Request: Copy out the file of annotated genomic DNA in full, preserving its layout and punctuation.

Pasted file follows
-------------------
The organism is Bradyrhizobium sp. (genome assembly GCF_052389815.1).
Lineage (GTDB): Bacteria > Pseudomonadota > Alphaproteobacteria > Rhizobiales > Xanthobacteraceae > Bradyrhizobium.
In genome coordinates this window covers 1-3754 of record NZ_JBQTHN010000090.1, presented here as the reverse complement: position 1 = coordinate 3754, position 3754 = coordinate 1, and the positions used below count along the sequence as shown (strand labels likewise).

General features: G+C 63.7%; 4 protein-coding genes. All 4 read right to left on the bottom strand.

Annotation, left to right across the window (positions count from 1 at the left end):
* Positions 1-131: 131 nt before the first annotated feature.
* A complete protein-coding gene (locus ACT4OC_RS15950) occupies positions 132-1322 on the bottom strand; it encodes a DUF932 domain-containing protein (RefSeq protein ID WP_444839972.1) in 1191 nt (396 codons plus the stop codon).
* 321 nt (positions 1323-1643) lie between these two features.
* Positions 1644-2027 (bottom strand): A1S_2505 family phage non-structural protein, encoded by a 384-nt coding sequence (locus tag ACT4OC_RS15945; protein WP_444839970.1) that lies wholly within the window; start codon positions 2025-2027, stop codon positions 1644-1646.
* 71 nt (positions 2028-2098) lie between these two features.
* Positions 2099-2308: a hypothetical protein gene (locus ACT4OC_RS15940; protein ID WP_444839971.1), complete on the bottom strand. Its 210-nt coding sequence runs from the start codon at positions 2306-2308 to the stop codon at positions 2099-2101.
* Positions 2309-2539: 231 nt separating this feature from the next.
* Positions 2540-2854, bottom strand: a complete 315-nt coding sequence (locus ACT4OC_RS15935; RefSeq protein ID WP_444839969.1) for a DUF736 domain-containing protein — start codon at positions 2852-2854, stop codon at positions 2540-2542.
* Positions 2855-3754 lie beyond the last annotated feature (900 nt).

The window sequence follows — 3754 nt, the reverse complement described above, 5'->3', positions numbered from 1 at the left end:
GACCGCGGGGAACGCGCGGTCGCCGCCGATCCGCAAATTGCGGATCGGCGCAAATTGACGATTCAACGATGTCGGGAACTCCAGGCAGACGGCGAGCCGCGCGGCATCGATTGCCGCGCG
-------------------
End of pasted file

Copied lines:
The organism is Bradyrhizobium sp. (genome assembly GCF_052389815.1).
Lineage (GTDB): Bacteria > Pseudomonadota > Alphaproteobacteria > Rhizobiales > Xanthobacteraceae > Bradyrhizobium.
In genome coordinates this window covers 1-3754 of record NZ_JBQTHN010000090.1, presented here as the reverse complement: position 1 = coordinate 3754, position 3754 = coordinate 1, and the positions used below count along the sequence as shown (strand labels likewise).

General features: G+C 63.7%; 4 protein-coding genes. All 4 read right to left on the bottom strand.

Annotation, left to right across the window (positions count from 1 at the left end):
* Positions 1-131: 131 nt before the first annotated feature.
* A complete protein-coding gene (locus ACT4OC_RS15950) occupies positions 132-1322 on the bottom strand; it encodes a DUF932 domain-containing protein (RefSeq protein ID WP_444839972.1) in 1191 nt (396 codons plus the stop codon).
* 321 nt (positions 1323-1643) lie between these two features.
* Positions 1644-2027 (bottom strand): A1S_2505 family phage non-structural protein, encoded by a 384-nt coding sequence (locus tag ACT4OC_RS15945; protein WP_444839970.1) that lies wholly within the window; start codon positions 2025-2027, stop codon positions 1644-1646.
* 71 nt (positions 2028-2098) lie between these two features.
* Positions 2099-2308: a hypothetical protein gene (locus ACT4OC_RS15940; protein ID WP_444839971.1), complete on the bottom strand. Its 210-nt coding sequence runs from the start codon at positions 2306-2308 to the stop codon at positions 2099-2101.
* Positions 2309-2539: 231 nt separating this feature from the next.
* Positions 2540-2854, bottom strand: a complete 315-nt coding sequence (locus ACT4OC_RS15935; RefSeq protein ID WP_444839969.1) for a DUF736 domain-containing protein — start codon at positions 2852-2854, stop codon at positions 2540-2542.
* Positions 2855-3754 lie beyond the last annotated feature (900 nt).

The window sequence follows — 3754 nt, the reverse complement described above, 5'->3', positions numbered from 1 at the left end:
GACCGCGGGGAACGCGCGGTCGCCGCCGATCCGCAAATTGCGGATCGGCGCAAATTGACGATTCAACGATGTCGGGAACTCCAGGCAGACGGCGAGCCGCGCGGCATCGATTGCCGCGCG